During the last week of June, I spent a few days in Baltimore, Maryland. I didn’t have a lot of time to explore, but I did have to walk to and from meetings and meals, and I was fortunate to walk past some very interesting doors.
Many of the doors are the kind most door aficionados understand very well – they are interesting doors that stand on their own merit. We don’t need to know much about the building, the builder or what sits behind the door – we just know that we like the door. Other doors in the gallery have a little history associated with them, and I’ve tried to include that in the captions. You can click on a photo to start a slide show, in which the full captions are visible. One set of doors is attached to nobility, which, in the United States, is rare. These are the doors of The Lord Baltimore Hotel. According to the National Registry of Historic Places nomination form:
“The Lord Baltimore Hotel is a 22 story, 120 f X 150* building located at Charles Center in downtown Baltimore. This steel frame structure with a brick veneer and granite base is capped with an octagonal tower and French Renaissance style mansard roof. The base of the building features three large arched multi-paned windows which can be considered Georgian in style. The base is decorated with Indian Head and Lord Baltimore stone medallions. The U-shaped brick shaft which rises above the base is sparsely decorated except for Benedict stone trim on the upper and lower levels and large lion head stone ornaments at the 17th floor. The tower which caps the building features granite trim at the roof line and a copper covered mansard with carved stone dormers.”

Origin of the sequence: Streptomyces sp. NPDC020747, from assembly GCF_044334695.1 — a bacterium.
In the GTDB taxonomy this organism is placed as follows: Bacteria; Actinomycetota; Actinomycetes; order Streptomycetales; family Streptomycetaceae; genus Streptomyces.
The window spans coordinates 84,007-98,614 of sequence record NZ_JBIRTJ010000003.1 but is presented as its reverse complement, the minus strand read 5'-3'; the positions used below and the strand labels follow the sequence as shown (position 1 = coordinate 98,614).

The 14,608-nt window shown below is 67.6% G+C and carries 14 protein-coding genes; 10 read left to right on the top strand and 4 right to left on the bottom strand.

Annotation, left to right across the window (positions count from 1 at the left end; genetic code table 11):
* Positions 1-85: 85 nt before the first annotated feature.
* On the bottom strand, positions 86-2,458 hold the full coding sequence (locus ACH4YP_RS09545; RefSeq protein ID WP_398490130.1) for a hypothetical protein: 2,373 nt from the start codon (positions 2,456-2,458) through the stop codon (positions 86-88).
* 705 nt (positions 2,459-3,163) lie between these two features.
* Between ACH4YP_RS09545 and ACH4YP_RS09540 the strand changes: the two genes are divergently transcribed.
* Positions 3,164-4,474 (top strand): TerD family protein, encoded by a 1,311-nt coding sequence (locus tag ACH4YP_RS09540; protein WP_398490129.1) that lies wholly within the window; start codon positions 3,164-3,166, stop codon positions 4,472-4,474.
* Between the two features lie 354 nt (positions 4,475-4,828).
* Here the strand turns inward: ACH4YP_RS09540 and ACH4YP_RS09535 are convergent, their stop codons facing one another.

In terms of Lord Baltimore, the royal, there were actually six of those rascals. The one that we’re interested in is Cecilius Calvert, 2nd Baron Baltimore for whom the city, and presumably the hotel, were named.
- Sir George Calvert, 1st Baron Baltimore (1579–1632)
- Cecilius Calvert, 2nd Baron Baltimore (1605–1675)
- Charles Calvert, 3rd Baron Baltimore (1637–1715)
- Benedict Leonard Calvert, 4th Baron Baltimore (1679–1715)
- Charles Calvert, 5th Baron Baltimore (1699–1751)
- Frederick Calvert, 6th Baron Baltimore (1731–1771)
While he may not sport a royal lineage, Norm Frampton, the organizer for the Thursday Doors blogfest, is a gracious host and a fine photographer. Norm’s doors are always worth a look, and they line the entrance to the Thursday Doors Gallery. From Baltimore, you need to travel about 450 mi (725 km) northeast to Montreal. I can make those arrangements for you, simply click here. When you get to Montreal, look for the blue frog – click that little tadpole and he’ll take you into the gallery here you view the other doors and share yours with the world.
Unfortunately, the gallery is lacking a great picture of the Lord Baltimore Hotel. Neither my pics or the ones submitted with the NRHP nomination form are very good.